Remembering the Fallen



About 10 years ago, I heard that one of my schoolmates died during service. I remembered him clearly; he was a quiet, nice guy. I didn’t know he went on to join the military and I was even more surprised to learn that he was a Navy SEAL. I didn’t know much about the SEAL qualification process but I knew it was grueling and granted only to the most elite. He was obviously a very remarkable man.

I remember feeling weight on my heart. That quiet kid went on to becoming one of our nation’s most skilled warriors and recently breathed his last breath serving our nation. My heart went out to him and his family.

I knew that I should learn more about his story. He died for our nation. It was the very least I should do to honor, respect, and remember him and his sacrifice.

But the harsh realities of war were just too much, especially since my spouse was still deploying and could potentially face a brutal fate. Just knowing he died was almost too much for my heart. I just couldn’t bring myself to know the nightmare he probably faced before his death.

I stewed with this decision at a time when my life felt overwhelming. My mother had just passed away from a terminal illness, I was expecting my first child, and we were still getting used to military life with frequent deployments—my cup was overflowing.

The years went by but I always thought of him whenever I was confronted by fears of my husband’s safety in the war zone. I still did not know what happened to him but I knew it had to be bad—it always was.1411 MSM Article - Remembering the Fallen - AIKMAN image

A few years ago, my husband was reading a book and I happened to see a name that caught my eye—it was my schoolmate! I could not believe it. There was an entire book about him. I just could not bring myself to pick the book up to read it myself. I still was not ready to hear his whole story. It was not long after that the movie, Lone Survivor, came out. I just could not do it.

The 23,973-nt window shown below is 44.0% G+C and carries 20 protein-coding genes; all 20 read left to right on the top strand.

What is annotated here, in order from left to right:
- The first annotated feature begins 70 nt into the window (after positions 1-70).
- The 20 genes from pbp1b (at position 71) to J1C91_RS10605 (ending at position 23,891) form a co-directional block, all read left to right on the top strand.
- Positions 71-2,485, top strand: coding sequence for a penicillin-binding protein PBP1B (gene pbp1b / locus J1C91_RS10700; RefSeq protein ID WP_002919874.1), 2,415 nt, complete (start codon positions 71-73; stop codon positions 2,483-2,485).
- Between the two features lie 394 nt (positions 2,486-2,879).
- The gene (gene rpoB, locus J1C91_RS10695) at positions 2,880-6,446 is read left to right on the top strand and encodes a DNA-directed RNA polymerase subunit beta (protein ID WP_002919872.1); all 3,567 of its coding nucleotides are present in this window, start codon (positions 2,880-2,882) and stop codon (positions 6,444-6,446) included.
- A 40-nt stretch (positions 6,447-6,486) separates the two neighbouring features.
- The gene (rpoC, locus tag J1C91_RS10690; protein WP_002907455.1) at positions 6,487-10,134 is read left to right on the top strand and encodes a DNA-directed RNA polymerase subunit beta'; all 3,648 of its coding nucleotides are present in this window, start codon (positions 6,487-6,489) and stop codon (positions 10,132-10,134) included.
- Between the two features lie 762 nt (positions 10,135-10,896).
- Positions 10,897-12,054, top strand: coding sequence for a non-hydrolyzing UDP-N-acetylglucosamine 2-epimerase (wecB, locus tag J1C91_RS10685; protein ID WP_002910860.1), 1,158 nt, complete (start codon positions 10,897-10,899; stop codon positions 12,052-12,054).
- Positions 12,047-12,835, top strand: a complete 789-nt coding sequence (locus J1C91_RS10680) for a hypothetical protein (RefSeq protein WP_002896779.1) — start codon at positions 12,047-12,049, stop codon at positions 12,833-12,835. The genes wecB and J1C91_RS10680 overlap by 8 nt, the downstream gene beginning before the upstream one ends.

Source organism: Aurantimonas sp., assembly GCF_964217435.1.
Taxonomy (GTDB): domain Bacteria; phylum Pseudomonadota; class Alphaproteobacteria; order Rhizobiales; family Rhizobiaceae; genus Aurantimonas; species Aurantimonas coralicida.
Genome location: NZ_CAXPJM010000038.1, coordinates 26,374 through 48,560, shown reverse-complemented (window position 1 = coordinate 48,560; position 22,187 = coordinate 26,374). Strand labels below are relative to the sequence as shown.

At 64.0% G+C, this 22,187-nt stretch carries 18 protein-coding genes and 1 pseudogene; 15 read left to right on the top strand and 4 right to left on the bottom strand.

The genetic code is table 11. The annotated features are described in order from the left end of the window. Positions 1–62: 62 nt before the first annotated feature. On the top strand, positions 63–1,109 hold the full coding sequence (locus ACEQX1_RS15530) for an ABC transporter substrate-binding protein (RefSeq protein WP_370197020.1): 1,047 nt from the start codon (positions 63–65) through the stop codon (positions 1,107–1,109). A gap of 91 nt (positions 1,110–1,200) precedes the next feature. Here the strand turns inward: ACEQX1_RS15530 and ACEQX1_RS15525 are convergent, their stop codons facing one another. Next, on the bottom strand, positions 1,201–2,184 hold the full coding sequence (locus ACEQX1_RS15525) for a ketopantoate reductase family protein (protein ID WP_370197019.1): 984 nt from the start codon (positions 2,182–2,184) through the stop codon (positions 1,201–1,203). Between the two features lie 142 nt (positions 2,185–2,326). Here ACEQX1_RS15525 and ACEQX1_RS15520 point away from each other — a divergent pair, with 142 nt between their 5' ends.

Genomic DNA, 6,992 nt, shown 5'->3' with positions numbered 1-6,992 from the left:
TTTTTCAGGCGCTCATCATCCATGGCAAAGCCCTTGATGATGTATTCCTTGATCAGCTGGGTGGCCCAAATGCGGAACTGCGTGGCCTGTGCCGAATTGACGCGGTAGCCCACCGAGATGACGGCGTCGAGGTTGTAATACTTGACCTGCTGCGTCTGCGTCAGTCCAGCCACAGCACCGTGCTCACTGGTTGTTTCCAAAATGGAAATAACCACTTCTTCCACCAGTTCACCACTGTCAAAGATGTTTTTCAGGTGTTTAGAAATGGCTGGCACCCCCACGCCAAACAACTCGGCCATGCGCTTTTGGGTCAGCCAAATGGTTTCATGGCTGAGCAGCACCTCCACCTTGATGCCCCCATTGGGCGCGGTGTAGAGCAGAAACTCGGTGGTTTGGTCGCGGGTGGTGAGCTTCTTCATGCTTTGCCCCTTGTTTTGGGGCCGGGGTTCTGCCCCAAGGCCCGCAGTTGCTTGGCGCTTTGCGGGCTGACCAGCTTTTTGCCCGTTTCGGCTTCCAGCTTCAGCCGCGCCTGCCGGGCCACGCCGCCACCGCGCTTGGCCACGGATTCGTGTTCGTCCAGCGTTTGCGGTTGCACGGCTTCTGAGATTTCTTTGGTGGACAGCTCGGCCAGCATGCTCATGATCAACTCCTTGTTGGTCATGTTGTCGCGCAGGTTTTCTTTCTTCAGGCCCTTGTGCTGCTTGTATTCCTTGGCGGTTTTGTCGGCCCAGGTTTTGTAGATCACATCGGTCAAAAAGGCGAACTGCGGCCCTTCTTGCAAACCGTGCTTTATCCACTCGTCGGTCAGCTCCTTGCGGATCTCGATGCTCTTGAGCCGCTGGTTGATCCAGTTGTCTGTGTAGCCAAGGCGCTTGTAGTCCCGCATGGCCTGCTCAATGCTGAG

A couple months ago, I went back home. I decided I needed to go see a monument that our hometown community had built in his honor. I expected it to be at the city center near the police station and the historic main street. It was not there. Not one of the passersby we stopped had heard of it. I was shocked that such a hero would not be known far and wide across our town.

After an hour of searching, we finally found it. Just a block away from our school, it was tucked into a small corner lot just off an unassuming road.

The large bronze statue took my breath away. It was such a beautiful tribute. I sat in front of it on that beautiful day and thought about the years of life I was so blessed to live since he died. All those years, consumed with my life and only on the very rare occasion thinking about him and only in a very vague way. At that moment, I decided it was time. It was time for me to learn more about his journey to fully honor him. It was my duty as a schoolmate and as an American.

When we returned home, I told my husband I was ready to watch the movie. It was hard to watch something that I knew was based on reality. Based on someone I knew personally. Based on the real-life nightmare that these men faced and that their families obviously know.

I am changed forever. Opening my eyes and my heart to their story may have fueled my fears and nightmares but more so, I found unending respect, appreciation, and gratitude for them and so many of the other service members who give and would give equally. I am finally at a place where I can truly honor and respect. Not because I saw the horrors but because I finally opened my heart.

Although I never want our everyday lives to be about the horrors that exist in the war zone, I never want to forget that they have occurred or that they continue to occur. When it is happening so far away from our homes and our everyday lives, it is so easy to keep distant and shield ourselves from the realities. Sacrifices happening far from our eyes often fade silently for all but those who continue to feel a void because they knew and loved them.

As I bow to my now silent schoolmate and vow never to forget…

May we all remember those who have given so much so that we may live a life of freedom. We are forever indebted to you for facing our adversaries for us. May we all step up to maintain our freedoms in honor and respect of all of those who made it possible for us.

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